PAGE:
Cholesterol too high? Less sugar! [study]
Although people with high cholesterol levels are advised to give up fats, they should actually reduce sugar a lot, not fats, a new study suggests.
For decades, people diagnosed with familial hypercholesterolemia have been trained to minimize their intake of saturated fats to lower their cholesterol levels and minimize their risk of heart disease. But a new study published in the prestigious journal BMJ Evidence-based Medicine found no evidence to support these claims.
In addition to the consensus on the risks of excessive sugar and trans fat consumption, there is a lack of agreement on how other food components influence the incidence of serious cardiovascular events, such as stroke, heart attack or death, people say. of science.
This state of uncertainty has been addressed by researchers who have shown that a fat-free diet rarely brings significant benefits in terms of severe cardiovascular events. Moreover, objections were raised against the recommendations on restrictions on saturated fat consumption. Therefore, despite decades of research on nutrition and cardiovascular disease, there is little consensus on how the consumption of different food categories contributes causally to the development of coronary heart disease.
Sugar is more responsible for raising cholesterol than fat
Familial hypercholesterolemia is a genetic disorder, and affected people tend to have cholesterol levels 2-4 times higher than the rest of the population. Various organizations, including the American Heart Association, have suggested that these people avoid eating foods from animal sources, such as meat, eggs and cheese, as well as coconut oil.
Now, an international team of experts in heart disease and nutrition, including five cardiologists, has reviewed the dietary guidelines for people with familial hypercholesterolemia. They say they could find no justification for health professionals to recommend a diet low in saturated fat to people with high cholesterol.
For the past 80 years, people with familial hypercholesterolemia have been told that in order to lower their cholesterol, they need to eat a diet low in saturated fat. This study, however, suggests that a healthier heart diet is low in sugar, not low in saturated fat.
The researchers involved in the study say that adopting a low-carb diet is most effective for people at high risk for heart disease, such as those who are overweight, hypertensive and diabetic. The results of this study are consistent with another paper recently published in the Journal of the American College of Cardiology, which provided telling evidence that foods that raise blood sugar, such as bread, potatoes, and sweets, should be kept to a minimum. than tropical oils and animal products.
What is currently recommended for normalizing cholesterol
Eat heart-healthy foods
A few changes in diet can lower cholesterol and improve heart health.
Reduce saturated fats. Saturated fats, which are found mainly in red meat and fatty dairy products, increase total cholesterol. Decreasing your intake of saturated fats can reduce bad cholesterol (LDL). It does not mean that you have to give up red meat, just reduce consumption.
Eliminates trans fats. Trans fats, sometimes listed on food labels as “partially hydrogenated vegetable oil”, are often used in margarines, biscuits and cakes bought from the store. Trans fats increase the overall level of cholesterol.
Opt for foods rich in omega-3 fatty acids. Omega-3 fatty acids have healthy benefits for the heart, including lowering blood pressure. Foods with omega-3 fatty acids include salmon, mackerel, herring, nuts and flax seeds.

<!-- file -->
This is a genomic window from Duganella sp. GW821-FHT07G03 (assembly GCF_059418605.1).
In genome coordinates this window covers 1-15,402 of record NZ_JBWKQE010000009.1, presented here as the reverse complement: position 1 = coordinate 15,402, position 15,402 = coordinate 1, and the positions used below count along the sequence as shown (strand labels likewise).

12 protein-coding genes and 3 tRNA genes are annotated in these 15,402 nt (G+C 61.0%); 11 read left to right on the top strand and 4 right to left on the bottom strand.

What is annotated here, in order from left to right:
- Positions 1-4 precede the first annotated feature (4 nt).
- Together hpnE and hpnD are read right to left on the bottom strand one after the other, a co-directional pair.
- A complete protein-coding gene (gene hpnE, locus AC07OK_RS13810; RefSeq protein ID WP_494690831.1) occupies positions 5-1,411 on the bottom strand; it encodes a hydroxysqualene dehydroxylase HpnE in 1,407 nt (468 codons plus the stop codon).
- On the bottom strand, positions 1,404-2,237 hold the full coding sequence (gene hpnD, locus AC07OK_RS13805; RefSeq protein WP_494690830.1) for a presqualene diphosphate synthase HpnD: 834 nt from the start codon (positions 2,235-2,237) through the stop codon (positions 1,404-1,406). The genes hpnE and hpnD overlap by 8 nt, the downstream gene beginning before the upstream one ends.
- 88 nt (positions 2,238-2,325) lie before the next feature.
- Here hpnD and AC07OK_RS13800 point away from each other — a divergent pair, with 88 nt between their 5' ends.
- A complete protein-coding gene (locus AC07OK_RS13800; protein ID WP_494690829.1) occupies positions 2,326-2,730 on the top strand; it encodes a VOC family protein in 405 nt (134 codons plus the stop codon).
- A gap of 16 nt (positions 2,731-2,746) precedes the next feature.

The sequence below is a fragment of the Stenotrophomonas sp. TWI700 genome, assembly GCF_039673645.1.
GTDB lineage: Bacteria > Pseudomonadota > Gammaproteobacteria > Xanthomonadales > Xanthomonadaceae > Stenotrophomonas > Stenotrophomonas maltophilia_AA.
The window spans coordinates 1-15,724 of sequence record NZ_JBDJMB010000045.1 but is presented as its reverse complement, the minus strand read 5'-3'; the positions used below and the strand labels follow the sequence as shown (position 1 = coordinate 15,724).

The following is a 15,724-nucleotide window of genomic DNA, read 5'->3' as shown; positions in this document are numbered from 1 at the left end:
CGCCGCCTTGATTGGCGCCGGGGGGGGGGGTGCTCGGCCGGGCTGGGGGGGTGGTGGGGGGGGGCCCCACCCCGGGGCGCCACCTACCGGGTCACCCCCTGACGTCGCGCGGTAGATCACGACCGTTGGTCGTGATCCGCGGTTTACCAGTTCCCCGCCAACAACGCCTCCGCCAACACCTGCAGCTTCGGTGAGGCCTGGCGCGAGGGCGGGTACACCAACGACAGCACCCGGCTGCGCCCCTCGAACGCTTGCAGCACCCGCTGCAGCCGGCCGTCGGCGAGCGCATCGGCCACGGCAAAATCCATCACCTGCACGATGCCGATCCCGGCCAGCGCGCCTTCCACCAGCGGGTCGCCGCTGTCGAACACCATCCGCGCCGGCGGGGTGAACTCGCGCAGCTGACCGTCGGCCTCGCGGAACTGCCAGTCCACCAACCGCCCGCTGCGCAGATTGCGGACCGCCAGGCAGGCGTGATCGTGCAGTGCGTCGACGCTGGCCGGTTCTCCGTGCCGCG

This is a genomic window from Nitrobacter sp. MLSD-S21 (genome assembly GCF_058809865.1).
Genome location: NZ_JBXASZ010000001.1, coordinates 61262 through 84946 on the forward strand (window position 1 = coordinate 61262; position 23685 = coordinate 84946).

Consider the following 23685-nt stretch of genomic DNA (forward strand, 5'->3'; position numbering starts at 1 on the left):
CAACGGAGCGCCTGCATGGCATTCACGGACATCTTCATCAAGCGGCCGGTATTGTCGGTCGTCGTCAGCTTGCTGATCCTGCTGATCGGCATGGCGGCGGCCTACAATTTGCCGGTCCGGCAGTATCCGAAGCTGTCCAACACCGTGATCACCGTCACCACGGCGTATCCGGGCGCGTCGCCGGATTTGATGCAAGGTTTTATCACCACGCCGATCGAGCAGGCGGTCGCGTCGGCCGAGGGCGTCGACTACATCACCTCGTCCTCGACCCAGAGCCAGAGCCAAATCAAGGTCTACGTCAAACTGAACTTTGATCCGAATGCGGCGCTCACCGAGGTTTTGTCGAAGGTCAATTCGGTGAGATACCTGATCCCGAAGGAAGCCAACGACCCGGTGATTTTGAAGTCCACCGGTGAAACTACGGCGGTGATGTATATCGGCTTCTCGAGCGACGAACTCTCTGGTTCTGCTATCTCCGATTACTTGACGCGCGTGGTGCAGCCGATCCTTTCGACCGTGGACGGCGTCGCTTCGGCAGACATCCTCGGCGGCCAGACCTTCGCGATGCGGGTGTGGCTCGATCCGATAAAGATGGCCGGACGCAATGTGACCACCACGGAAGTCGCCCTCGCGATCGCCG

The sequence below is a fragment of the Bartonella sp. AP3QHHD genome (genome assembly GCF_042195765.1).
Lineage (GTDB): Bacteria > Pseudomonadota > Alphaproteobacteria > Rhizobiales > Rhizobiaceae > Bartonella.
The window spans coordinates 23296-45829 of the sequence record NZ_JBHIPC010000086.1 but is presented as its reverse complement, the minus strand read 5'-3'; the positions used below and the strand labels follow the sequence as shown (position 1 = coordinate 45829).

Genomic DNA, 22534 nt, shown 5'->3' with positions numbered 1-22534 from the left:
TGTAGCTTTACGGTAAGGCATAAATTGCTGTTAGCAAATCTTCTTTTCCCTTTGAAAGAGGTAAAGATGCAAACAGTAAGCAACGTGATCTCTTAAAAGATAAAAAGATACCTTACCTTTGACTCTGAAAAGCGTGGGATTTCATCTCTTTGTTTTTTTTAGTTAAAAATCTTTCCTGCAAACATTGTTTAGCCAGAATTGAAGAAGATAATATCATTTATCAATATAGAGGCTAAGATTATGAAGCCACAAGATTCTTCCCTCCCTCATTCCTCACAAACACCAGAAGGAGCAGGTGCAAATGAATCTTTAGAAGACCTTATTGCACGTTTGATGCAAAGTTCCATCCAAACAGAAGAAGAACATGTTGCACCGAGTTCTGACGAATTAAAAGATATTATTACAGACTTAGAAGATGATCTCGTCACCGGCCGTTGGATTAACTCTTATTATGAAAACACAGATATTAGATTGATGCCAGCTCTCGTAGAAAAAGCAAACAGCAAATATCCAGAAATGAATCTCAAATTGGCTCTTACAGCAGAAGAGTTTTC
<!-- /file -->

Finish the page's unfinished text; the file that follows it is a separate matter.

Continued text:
Increases the intake of soluble fiber. They can reduce the absorption of cholesterol into the bloodstream and are found in foods such as oats, dried beans, Brussels sprouts, apples and pears.
Try a dietary supplement. To maintain a healthy cholesterol level, you can take, for example, a supplement based on red rice yeast and vitamin E.
Exercise most days of the week
Exercise can improve cholesterol. Moderate physical activity contributes to the increase of good cholesterol (HDL). It is recommended 30 minutes of moderate exercise five times a week or vigorous aerobic activity for 20 minutes three times a week.
Any type of exercise, even at short intervals several times a day, is useful: a quick walk every day during the lunch break, cycling to work, gardening.
Quitting smoking improves your HDL cholesterol level. The benefits appear quickly: the heart rate stabilizes the very day after you quit smoking, and within three months of quitting, blood circulation and lung function begin to improve. Within one year of quitting smoking, the risk of heart disease is half that of a smoker.
It tends to a normal weight
Even a few extra pounds contribute to high cholesterol. You can lose a few pounds by making small changes in daily habits. If you drink sour juices, replace them with water and mint leaves or lemon juice. If you are used to eating candy, replace it with jellies. Instead of milk chocolate and cream, choose dark chocolate. Look for ways to Incorporate more movement into your daily routine, such as using the stairs instead of taking the elevator.
Drink alcohol only in moderation
If you are used to drinking alcohol, be moderate. For healthy adults, this means up to one drink a day for women of all ages and men over the age of 65 and up to two drinks a day for men up to the age of 65. Too much alcohol can lead to serious health problems, including high blood pressure, heart failure and stroke.
If lifestyle changes are not enough, and your doctor recommends medications to help lower your cholesterol, take them as prescribed, but do not give up healthy lifestyles, because by keeping them, you can keep your dose of medication. low.